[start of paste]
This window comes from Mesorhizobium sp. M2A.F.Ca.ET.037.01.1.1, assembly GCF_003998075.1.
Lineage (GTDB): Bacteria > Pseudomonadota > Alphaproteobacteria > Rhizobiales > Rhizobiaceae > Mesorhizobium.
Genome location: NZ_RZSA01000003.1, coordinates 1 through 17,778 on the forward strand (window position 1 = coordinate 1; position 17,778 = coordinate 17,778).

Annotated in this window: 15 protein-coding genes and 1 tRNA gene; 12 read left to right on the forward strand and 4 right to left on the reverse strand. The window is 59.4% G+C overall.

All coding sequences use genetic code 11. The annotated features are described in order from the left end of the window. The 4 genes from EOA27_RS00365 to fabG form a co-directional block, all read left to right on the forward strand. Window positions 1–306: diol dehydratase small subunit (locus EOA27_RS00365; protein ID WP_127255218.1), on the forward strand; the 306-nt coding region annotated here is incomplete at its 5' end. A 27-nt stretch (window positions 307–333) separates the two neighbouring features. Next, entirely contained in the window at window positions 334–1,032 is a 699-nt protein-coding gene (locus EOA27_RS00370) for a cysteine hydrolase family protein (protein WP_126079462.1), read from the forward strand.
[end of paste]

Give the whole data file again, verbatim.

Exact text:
This window comes from Mesorhizobium sp. M2A.F.Ca.ET.037.01.1.1, assembly GCF_003998075.1.
Lineage (GTDB): Bacteria > Pseudomonadota > Alphaproteobacteria > Rhizobiales > Rhizobiaceae > Mesorhizobium.
Genome location: NZ_RZSA01000003.1, coordinates 1 through 17,778 on the forward strand (window position 1 = coordinate 1; position 17,778 = coordinate 17,778).

Annotated in this window: 15 protein-coding genes and 1 tRNA gene; 12 read left to right on the forward strand and 4 right to left on the reverse strand. The window is 59.4% G+C overall.

All coding sequences use genetic code 11. The annotated features are described in order from the left end of the window. The 4 genes from EOA27_RS00365 to fabG form a co-directional block, all read left to right on the forward strand. Window positions 1–306: diol dehydratase small subunit (locus EOA27_RS00365; protein ID WP_127255218.1), on the forward strand; the 306-nt coding region annotated here is incomplete at its 5' end. A 27-nt stretch (window positions 307–333) separates the two neighbouring features. Next, entirely contained in the window at window positions 334–1,032 is a 699-nt protein-coding gene (locus EOA27_RS00370) for a cysteine hydrolase family protein (protein WP_126079462.1), read from the forward strand.